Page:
Written by: Rebecca Knezek, Client Data Manager
I got to spend last weekend enjoying the beautiful fall colors and cheering on the University of Georgia Bulldogs in one of my favorite small towns, Athens, GA. The Georgia Bulldogs were playing the University of South Carolina Gamecocks, also known as the “real” USC (at least to me, and just about every other southerner). I attended the University of Georgia as a freshman before transferring to Arizona State to study Sustainability. Even though I love living in Arizona, I sure do miss SEC football!
One of my favorite parts about game day is tailgating! While I was tailgating in Athens last weekend, I was impressed by the number of small, portable solar panels being used to power different tailgate set-ups. People were using these small solar panels (only about the size of a cooler) to power their TVs, radios, speakers, blenders, crockpots… you name it! I kept thinking to myself, “these people are geniuses!” If these solar panels are being used to power Saturday tailgates, what else are they/could they be used for?
Many universities, such as the University of Texas, NC State, Vanderbilt, and many more, have installed solar-powered charging stations around their campuses (the picture to the left is one that I used on the UGA campus last weekend). These charging stations only use a couple small solar panels, and they provide a shaded seating area that allows students to charge different electronics when needed. Many of these charging stations even have a built-in battery that can store excess solar energy, so students can charge their electronics at night!
On a smaller scale, people have created solar powered phone chargers, solar powered toys, solar powered outdoor lights, and so much more. All of these creations can be bought with a kit or built DIY style. (Check out Pinterest for ideas and directions on different small-scale DIY solar powered projects.) The possibilities are endless!
These at-home, DIY style projects are not limited to harnessing solar power; you can harness wind power, too. For example, one man built his own wind turbine out of a vehicle alternator, a General Motors fan, and a clutch assembly. Not only was he able to repurpose old, and no longer used, car parts, but he was also able to harness electricity from the wind in order to work towards living off-the grid. Others have built small, light-weight wind turbines that can be used while camping or hiking to power a light or charge a phone. Again, the possibilities are endless!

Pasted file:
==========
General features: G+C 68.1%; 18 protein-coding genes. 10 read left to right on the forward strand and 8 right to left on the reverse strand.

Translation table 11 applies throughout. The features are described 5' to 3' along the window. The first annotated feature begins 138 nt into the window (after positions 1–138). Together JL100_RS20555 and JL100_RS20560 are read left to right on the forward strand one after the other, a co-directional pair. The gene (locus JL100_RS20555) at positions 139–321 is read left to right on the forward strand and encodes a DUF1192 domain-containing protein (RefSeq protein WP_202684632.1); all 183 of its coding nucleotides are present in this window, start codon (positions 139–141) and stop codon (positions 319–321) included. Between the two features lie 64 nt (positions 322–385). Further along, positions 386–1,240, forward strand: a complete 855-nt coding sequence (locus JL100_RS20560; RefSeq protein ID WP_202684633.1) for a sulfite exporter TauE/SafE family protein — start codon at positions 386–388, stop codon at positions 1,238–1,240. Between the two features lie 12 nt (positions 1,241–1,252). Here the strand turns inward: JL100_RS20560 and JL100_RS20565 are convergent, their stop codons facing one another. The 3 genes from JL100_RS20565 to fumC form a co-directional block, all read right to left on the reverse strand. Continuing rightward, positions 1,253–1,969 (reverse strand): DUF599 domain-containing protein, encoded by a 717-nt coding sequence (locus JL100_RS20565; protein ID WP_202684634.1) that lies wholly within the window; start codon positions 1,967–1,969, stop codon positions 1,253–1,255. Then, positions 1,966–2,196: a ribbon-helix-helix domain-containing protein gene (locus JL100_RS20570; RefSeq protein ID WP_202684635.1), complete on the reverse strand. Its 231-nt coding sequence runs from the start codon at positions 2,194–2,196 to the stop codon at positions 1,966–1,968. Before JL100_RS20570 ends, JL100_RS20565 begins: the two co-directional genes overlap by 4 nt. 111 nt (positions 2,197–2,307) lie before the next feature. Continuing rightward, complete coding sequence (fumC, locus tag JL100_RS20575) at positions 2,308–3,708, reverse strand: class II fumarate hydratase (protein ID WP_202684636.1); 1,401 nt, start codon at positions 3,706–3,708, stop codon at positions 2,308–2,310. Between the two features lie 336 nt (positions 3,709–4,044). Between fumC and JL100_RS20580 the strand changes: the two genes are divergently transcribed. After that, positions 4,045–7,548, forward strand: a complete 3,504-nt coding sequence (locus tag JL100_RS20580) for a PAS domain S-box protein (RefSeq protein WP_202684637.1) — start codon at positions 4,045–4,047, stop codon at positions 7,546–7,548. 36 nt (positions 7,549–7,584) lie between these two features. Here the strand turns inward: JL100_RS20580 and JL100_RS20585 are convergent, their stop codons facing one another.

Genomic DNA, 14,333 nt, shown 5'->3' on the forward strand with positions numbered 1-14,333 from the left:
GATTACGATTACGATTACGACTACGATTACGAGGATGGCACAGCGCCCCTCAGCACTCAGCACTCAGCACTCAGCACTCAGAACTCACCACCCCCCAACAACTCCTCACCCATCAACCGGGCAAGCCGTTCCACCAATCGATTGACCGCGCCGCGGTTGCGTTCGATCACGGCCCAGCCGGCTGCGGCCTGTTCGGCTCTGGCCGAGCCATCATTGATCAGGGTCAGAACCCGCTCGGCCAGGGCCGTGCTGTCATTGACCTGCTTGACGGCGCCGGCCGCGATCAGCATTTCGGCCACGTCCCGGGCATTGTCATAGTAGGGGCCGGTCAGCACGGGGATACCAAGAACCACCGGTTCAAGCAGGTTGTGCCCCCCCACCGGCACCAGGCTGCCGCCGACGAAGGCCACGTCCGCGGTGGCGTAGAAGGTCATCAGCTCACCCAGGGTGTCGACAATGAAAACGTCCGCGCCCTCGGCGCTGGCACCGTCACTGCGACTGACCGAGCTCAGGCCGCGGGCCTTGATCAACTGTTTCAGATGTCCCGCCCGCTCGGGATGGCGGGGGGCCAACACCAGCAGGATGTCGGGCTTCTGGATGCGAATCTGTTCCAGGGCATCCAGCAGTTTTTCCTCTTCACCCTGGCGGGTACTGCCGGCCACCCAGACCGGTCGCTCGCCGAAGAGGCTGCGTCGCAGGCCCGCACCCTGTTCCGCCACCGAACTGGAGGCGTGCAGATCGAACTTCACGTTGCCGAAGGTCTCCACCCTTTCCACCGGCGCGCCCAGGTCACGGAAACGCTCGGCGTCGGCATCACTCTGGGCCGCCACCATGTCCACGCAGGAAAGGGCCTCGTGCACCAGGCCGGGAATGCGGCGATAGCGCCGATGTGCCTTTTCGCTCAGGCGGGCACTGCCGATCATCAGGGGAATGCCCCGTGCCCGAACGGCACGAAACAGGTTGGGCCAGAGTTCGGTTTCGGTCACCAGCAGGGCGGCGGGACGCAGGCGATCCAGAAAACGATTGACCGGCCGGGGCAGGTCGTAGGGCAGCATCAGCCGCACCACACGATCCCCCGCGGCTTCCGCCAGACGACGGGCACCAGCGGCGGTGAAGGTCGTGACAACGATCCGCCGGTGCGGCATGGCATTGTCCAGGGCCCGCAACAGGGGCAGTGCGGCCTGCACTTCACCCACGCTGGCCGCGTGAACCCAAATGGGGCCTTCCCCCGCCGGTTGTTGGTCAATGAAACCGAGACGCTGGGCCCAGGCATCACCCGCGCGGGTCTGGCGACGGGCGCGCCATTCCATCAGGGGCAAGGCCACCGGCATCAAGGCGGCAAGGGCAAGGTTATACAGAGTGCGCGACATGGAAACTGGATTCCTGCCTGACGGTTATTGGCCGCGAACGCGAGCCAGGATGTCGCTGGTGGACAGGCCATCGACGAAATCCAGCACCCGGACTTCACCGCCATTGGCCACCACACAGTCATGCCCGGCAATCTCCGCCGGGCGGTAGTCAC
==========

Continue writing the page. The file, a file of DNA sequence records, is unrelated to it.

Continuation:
Harnessing power from the sun or wind doesn’t always have to be directly converted into electricity that goes into a house or building, which is what I always thought before. There are so many other functions for sun or wind power. I recommend learning about different DIY projects people have done or even coming up with your own. (Our Sustainability Manager, Dr. Auriane Koster, learned that a 5th grade student in the Glendale Elementary School District is developing his own solar battery-storage system with his dad at home!) You’ll learn a lot, have fun in the process, and possibly even create a really cool gadget that might have a lot of practicality. I know one day I hope to power my own tailgates with a mini solar panel; it’ll save the hassle of bringing a generator (or draining my car’s battery), it’s basically free electricity from the sun, and it’ll be a cool, modern decorative addition!